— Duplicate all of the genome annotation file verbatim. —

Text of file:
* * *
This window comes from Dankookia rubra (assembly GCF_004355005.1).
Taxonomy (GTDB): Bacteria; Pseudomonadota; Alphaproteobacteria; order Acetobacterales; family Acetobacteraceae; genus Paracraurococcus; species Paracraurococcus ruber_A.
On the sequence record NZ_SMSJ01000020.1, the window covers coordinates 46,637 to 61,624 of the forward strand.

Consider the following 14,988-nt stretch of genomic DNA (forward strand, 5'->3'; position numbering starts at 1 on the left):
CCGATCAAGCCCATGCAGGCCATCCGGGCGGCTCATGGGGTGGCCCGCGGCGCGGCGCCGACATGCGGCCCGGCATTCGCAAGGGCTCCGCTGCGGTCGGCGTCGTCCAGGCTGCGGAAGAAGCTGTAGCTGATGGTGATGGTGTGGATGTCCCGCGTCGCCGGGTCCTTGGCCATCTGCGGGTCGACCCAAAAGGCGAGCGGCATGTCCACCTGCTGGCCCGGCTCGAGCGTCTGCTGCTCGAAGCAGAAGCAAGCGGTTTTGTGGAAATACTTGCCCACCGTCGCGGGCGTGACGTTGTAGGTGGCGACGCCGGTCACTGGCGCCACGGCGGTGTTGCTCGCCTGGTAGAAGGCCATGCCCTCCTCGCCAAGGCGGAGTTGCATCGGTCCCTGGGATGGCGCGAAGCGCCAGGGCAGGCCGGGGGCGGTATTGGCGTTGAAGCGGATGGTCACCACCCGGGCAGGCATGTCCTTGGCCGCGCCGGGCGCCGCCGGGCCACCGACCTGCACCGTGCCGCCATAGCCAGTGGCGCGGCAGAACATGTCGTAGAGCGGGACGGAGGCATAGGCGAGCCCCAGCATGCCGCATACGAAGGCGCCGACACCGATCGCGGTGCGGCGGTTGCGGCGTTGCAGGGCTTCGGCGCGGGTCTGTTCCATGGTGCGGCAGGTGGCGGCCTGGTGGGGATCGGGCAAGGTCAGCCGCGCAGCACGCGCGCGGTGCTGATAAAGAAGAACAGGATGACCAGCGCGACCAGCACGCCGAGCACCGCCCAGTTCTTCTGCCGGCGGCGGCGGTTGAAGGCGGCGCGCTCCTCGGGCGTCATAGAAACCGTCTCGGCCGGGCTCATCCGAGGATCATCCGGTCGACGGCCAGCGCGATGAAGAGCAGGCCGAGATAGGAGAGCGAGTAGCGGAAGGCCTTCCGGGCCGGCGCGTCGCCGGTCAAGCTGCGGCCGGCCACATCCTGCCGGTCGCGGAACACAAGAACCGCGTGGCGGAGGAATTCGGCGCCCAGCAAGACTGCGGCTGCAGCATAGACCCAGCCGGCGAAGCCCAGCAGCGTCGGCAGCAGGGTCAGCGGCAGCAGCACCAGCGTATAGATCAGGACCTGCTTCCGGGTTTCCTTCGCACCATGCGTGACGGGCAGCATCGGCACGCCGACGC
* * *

This window comes from Dankookia rubra (assembly GCF_004355005.1).
Taxonomy (GTDB): Bacteria; Pseudomonadota; Alphaproteobacteria; order Acetobacterales; family Acetobacteraceae; genus Paracraurococcus; species Paracraurococcus ruber_A.
On the sequence record NZ_SMSJ01000020.1, the window covers coordinates 46,637 to 61,624 of the forward strand.

Consider the following 14,988-nt stretch of genomic DNA (forward strand, 5'->3'; position numbering starts at 1 on the left):
CCGATCAAGCCCATGCAGGCCATCCGGGCGGCTCATGGGGTGGCCCGCGGCGCGGCGCCGACATGCGGCCCGGCATTCGCAAGGGCTCCGCTGCGGTCGGCGTCGTCCAGGCTGCGGAAGAAGCTGTAGCTGATGGTGATGGTGTGGATGTCCCGCGTCGCCGGGTCCTTGGCCATCTGCGGGTCGACCCAAAAGGCGAGCGGCATGTCCACCTGCTGGCCCGGCTCGAGCGTCTGCTGCTCGAAGCAGAAGCAAGCGGTTTTGTGGAAATACTTGCCCACCGTCGCGGGCGTGACGTTGTAGGTGGCGACGCCGGTCACTGGCGCCACGGCGGTGTTGCTCGCCTGGTAGAAGGCCATGCCCTCCTCGCCAAGGCGGAGTTGCATCGGTCCCTGGGATGGCGCGAAGCGCCAGGGCAGGCCGGGGGCGGTATTGGCGTTGAAGCGGATGGTCACCACCCGGGCAGGCATGTCCTTGGCCGCGCCGGGCGCCGCCGGGCCACCGACCTGCACCGTGCCGCCATAGCCAGTGGCGCGGCAGAACATGTCGTAGAGCGGGACGGAGGCATAGGCGAGCCCCAGCATGCCGCATACGAAGGCGCCGACACCGATCGCGGTGCGGCGGTTGCGGCGTTGCAGGGCTTCGGCGCGGGTCTGTTCCATGGTGCGGCAGGTGGCGGCCTGGTGGGGATCGGGCAAGGTCAGCCGCGCAGCACGCGCGCGGTGCTGATAAAGAAGAACAGGATGACCAGCGCGACCAGCACGCCGAGCACCGCCCAGTTCTTCTGCCGGCGGCGGCGGTTGAAGGCGGCGCGCTCCTCGGGCGTCATAGAAACCGTCTCGGCCGGGCTCATCCGAGGATCATCCGGTCGACGGCCAGCGCGATGAAGAGCAGGCCGAGATAGGAGAGCGAGTAGCGGAAGGCCTTCCGGGCCGGCGCGTCGCCGGTCAAGCTGCGGCCGGCCACATCCTGCCGGTCGCGGAACACAAGAACCGCGTGGCGGAGGAATTCGGCGCCCAGCAAGACTGCGGCTGCAGCATAGACCCAGCCGGCGAAGCCCAGCAGCGTCGGCAGCAGGGTCAGCGGCAGCAGCACCAGCGTATAGATCAGGACCTGCTTCCGGGTTTCCTTCGCACCATGCGTGACGGGCAGCATCGGCACGCCGACGC